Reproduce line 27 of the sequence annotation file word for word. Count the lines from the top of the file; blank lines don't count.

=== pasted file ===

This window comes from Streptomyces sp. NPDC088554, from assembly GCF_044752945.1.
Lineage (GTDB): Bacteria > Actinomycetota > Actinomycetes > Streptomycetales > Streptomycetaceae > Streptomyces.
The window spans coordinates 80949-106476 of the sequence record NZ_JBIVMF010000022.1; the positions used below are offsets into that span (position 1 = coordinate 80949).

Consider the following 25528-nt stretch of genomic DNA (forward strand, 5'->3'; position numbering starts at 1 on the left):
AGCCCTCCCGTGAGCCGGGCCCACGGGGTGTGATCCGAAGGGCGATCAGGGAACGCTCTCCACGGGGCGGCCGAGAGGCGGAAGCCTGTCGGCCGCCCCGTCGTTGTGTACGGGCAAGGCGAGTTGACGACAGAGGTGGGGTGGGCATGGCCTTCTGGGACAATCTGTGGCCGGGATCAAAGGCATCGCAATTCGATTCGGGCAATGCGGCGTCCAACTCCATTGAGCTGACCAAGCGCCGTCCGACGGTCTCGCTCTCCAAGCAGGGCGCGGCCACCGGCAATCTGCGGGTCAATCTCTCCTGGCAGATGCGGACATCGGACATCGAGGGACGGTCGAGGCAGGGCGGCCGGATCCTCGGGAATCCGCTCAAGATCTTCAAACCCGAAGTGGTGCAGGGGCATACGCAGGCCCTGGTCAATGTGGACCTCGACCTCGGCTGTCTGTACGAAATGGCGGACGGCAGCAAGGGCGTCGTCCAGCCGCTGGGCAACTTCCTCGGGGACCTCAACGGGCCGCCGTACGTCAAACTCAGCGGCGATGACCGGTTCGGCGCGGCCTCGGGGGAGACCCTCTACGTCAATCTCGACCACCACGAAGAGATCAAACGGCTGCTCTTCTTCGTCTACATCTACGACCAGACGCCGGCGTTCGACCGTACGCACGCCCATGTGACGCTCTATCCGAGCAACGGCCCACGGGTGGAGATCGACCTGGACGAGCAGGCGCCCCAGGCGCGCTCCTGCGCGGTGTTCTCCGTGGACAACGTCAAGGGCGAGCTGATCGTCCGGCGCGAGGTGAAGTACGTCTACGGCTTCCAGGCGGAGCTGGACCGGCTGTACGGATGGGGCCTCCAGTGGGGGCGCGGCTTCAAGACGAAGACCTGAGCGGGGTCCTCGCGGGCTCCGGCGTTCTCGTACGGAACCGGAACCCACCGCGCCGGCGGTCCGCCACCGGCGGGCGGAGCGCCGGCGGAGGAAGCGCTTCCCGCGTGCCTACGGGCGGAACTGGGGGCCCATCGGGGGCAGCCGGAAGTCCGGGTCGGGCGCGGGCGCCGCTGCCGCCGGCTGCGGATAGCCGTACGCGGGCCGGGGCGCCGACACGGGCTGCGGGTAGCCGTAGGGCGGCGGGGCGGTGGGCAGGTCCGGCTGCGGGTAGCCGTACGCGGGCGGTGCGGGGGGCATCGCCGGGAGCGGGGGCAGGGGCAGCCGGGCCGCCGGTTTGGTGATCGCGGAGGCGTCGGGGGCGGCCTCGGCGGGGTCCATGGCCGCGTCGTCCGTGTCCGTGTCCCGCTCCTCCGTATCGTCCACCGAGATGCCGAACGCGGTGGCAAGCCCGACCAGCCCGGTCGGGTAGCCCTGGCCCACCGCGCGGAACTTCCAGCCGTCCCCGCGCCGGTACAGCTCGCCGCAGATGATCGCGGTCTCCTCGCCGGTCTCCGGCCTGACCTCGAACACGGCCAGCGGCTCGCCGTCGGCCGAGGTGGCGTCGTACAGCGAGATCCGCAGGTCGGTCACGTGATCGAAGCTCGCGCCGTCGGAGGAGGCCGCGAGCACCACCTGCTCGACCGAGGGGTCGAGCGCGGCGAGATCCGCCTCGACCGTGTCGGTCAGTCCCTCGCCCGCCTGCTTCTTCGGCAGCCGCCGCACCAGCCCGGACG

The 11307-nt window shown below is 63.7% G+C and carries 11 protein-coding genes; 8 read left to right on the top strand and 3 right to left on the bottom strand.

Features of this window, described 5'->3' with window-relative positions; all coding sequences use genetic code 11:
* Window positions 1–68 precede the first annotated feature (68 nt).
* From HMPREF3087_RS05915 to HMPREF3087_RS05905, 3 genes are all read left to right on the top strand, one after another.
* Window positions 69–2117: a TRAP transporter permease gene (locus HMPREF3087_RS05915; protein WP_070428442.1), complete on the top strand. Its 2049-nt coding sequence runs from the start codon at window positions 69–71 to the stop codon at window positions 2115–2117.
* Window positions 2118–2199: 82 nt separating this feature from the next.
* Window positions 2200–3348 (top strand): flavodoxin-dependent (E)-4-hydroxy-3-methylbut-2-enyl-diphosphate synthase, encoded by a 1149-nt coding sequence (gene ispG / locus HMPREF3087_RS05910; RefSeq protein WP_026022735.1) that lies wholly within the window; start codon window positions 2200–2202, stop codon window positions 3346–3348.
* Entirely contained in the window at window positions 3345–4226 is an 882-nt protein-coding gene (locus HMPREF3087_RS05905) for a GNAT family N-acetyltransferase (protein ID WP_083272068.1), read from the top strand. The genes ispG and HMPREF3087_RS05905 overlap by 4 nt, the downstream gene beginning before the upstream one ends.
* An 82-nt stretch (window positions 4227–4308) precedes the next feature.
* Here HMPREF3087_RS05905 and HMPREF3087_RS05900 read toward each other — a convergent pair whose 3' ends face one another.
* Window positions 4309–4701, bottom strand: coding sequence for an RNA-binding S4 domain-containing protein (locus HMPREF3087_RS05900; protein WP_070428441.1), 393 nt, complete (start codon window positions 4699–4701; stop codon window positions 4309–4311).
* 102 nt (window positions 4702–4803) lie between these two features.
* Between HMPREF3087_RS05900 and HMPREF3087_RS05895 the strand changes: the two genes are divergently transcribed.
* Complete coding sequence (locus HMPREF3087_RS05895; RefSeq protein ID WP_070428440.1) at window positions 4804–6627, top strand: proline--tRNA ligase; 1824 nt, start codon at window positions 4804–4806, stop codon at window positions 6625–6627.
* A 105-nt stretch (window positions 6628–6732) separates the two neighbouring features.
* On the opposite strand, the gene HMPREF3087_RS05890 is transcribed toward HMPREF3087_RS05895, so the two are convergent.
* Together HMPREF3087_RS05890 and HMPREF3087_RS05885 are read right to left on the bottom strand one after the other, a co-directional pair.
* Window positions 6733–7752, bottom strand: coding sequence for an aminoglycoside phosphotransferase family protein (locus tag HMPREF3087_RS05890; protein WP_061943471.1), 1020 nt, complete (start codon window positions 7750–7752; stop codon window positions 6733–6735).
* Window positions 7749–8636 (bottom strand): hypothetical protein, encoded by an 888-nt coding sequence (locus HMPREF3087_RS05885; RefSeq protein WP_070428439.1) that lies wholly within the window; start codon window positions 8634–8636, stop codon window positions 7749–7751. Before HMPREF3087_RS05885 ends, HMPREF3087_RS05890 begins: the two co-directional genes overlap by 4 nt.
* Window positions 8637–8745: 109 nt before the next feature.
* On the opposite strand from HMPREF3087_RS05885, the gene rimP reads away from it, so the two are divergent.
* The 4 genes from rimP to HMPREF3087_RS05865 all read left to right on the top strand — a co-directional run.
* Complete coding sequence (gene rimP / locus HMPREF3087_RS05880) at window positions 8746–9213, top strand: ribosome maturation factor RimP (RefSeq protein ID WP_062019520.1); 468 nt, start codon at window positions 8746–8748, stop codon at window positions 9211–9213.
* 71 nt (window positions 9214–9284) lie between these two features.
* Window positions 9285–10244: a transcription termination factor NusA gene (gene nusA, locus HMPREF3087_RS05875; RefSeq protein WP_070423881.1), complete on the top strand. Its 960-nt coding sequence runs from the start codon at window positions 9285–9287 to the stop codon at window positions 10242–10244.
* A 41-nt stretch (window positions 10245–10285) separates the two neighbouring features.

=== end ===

* The 4 genes from rimP to HMPREF3087_RS05865 all read left to right on the top strand — a co-directional run.